CSE 662 Fall 2019 - Functional Data Structures

### Functional Data Structures

#### CSE 662 Fall 2019

Sept. 3

Mutable vs Immutable Data


X = [ "Alice", "Bob", "Carol", "Dave" ]

 X : Alice Bob Carol Dave

print(X[2])  // ->  "Carol"


X[2] = "Eve"

 X : Alice Bob Eve Dave

print(X[2])  // -> "Eve"


X = [ Alice, Bob, Carol, Dave ]

 X : Alice Bob Carol Dave

X[2] = "Eve"


print(X[2])

ðŸ¤”

### Mutable Data Structures

• The programmer's intended ordering is unclear.
• Atomicity/Correctness requires locking.
• Versioning requires copying the data structure.
• Cache coherency is expensive.

Can these problems be avoided?

Mutable vs Immutable Data


X = [ "Alice", "Bob", "Carol", "Dave" ]

 X : Alice Bob Carol Dave

print(X[2])  // ->  "Carol"


X[2] = "Eve"


Don't allow writes!

But what if we need to update the structure?

### Idea 1: Copy

 X : Alice Bob Carol Dave
 X' : Alice Bob Eve Dave

Slooooooooooooooooooooooow!

### Idea 2: Break it Down

Data is always added, not replaced!

#### Immutable Data Structures (aka 'Functional' or 'Persistent' Data Structures)

• Once an object is created it never changes.
• The object persists until all pointers to it go away, at which point it is garbage collected.
• Only the "root" pointer is ever allowed to change, to point to a new version.

## Class Exercise 1

How would you implement:


list update(list, index, new_value)


## Class Exercise 2

Implement a set with:


set init()
boolean is_member(set, elem)
set insert(set, elem)


### Lazy Evaluation

Can we do better?

### Putting off Work

 x = "expensive()" Fast(Just saving a 'todo') print(x) Slow(Performing the 'todo') print(x) Fast('todo' already done)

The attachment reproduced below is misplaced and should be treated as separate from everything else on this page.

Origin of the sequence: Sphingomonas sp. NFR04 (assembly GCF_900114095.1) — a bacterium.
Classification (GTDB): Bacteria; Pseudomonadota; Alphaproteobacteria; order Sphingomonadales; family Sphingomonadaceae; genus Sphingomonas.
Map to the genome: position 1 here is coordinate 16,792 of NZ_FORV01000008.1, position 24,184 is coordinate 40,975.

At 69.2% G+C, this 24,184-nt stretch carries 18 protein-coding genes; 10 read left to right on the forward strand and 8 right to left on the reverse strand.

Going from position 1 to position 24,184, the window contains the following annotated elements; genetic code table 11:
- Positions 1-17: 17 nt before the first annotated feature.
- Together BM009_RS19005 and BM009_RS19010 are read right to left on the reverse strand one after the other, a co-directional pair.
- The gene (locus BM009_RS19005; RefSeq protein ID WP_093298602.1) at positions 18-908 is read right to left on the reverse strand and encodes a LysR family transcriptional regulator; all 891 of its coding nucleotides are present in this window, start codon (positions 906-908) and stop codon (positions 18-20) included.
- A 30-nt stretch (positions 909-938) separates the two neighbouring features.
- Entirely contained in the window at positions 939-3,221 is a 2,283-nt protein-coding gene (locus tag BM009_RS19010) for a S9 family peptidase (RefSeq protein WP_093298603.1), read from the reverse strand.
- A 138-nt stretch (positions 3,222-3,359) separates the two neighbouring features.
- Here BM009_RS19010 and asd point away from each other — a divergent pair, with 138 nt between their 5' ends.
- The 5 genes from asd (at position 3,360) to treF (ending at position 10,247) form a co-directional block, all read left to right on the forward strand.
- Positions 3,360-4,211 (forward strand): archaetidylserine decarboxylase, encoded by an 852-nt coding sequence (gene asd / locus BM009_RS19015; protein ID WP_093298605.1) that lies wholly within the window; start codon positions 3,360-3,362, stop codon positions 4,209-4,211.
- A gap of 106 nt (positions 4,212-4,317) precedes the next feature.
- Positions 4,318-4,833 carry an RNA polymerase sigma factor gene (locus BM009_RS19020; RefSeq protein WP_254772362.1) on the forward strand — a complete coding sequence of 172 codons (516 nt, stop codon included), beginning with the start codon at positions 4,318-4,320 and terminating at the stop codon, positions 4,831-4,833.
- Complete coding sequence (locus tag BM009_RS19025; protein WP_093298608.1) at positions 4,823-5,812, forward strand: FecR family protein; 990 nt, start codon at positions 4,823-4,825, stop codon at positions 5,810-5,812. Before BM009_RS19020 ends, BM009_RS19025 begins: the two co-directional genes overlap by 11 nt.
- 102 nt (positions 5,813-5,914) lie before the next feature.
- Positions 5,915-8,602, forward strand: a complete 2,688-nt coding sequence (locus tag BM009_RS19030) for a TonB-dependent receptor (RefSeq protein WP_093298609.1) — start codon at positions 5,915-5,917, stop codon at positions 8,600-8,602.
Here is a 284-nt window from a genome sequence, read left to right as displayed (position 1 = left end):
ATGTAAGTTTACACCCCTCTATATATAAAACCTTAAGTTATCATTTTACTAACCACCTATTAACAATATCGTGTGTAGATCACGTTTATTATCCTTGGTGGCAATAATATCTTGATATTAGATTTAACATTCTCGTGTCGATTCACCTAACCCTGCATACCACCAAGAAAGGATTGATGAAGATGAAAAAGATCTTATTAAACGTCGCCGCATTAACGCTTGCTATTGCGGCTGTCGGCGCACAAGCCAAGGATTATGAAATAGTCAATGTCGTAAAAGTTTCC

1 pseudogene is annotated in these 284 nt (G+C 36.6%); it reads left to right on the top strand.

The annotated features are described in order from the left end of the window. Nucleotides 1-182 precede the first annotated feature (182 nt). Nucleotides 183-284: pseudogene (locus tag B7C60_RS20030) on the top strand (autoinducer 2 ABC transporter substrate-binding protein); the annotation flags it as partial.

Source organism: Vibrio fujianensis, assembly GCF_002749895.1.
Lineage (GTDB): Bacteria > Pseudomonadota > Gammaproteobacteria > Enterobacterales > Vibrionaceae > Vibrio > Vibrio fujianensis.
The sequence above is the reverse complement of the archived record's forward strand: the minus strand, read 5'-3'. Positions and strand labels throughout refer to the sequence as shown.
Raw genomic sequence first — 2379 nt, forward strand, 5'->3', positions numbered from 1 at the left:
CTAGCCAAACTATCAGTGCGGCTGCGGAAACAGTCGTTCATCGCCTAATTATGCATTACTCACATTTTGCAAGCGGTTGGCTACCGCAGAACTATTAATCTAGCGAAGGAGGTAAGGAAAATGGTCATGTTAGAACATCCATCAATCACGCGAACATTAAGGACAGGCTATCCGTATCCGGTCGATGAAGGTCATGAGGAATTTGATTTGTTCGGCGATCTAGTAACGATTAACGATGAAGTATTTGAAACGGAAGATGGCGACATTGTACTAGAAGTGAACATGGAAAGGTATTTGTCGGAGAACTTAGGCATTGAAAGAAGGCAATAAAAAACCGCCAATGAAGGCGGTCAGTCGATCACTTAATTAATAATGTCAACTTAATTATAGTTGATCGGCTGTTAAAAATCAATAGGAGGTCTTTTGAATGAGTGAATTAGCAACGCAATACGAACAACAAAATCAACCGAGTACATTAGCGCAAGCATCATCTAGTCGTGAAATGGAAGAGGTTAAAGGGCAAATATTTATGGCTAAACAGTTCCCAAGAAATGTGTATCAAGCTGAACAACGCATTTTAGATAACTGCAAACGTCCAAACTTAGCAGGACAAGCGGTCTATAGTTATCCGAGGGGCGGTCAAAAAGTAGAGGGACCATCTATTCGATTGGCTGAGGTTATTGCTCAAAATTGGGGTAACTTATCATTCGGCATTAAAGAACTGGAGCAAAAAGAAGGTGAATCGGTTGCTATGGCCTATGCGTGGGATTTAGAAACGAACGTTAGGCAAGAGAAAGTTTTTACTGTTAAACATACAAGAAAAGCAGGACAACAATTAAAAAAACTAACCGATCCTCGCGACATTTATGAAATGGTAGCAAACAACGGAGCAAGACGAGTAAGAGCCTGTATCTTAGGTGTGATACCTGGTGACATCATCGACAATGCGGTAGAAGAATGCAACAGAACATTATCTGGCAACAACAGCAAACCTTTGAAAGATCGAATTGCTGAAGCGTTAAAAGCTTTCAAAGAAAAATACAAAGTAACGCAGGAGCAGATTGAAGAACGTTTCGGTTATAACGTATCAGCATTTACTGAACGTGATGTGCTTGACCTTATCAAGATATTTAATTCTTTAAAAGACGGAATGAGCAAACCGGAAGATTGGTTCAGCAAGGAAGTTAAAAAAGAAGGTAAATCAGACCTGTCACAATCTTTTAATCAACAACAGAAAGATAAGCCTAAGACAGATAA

## Class Exercise 3

Make it better!

### Putting off Work


concatenate(a, b) {
a', front = pop(a)
if a' is empty {
return (front, b)
} else {
return (front, "concatenate(a', b)")
}
}


What is the time complexity of this concatenate?

### Lazy Evaluation

Save work for later...

• ... and avoid work that is never requred.
• ... to spread out work over multiple calls.
• ... for better "amortized" costs.

### Amortized Analysis

Allow operation A to 'pay it forward' for another operation B that hasn't happened yet.

... or allow an operation B to 'borrow' from another operation A that hasn't happened yet.

• A's time complexity goes up by X.
• B's time complexity goes down by X.

#### Example: Amortized Queues


queue enqueue(queue, item) {
return {
current : queue.current,
todo : push(queue.todo, item)
)
}


What is the cost?

#### Example: Amortized Queues


queue dequeue(queue) {
if(queue.current != NULL){

return { current: pop(queue.current), todo: queue.todo }

} else if(queue.todo != NULL) {

return { current: reverse(queue.todo), todo: NULL }

} else {

return { current: NULL, todo: NULL }

}
}


What is the cost?

#### Example: Amortized Analysis

enqueue(): Push onto todo stack
$O(1) + \text{create } 1 \text{ credit}$
dequeue(): Pop current OR Reverse todo
Either:
• Pop current queue: $O(1)$
• Reverse stack: $O(1) + \text{consume } N \text{ credits}$

Critical requirement of amortized analysis: Must ensure that every credit consumed was once created.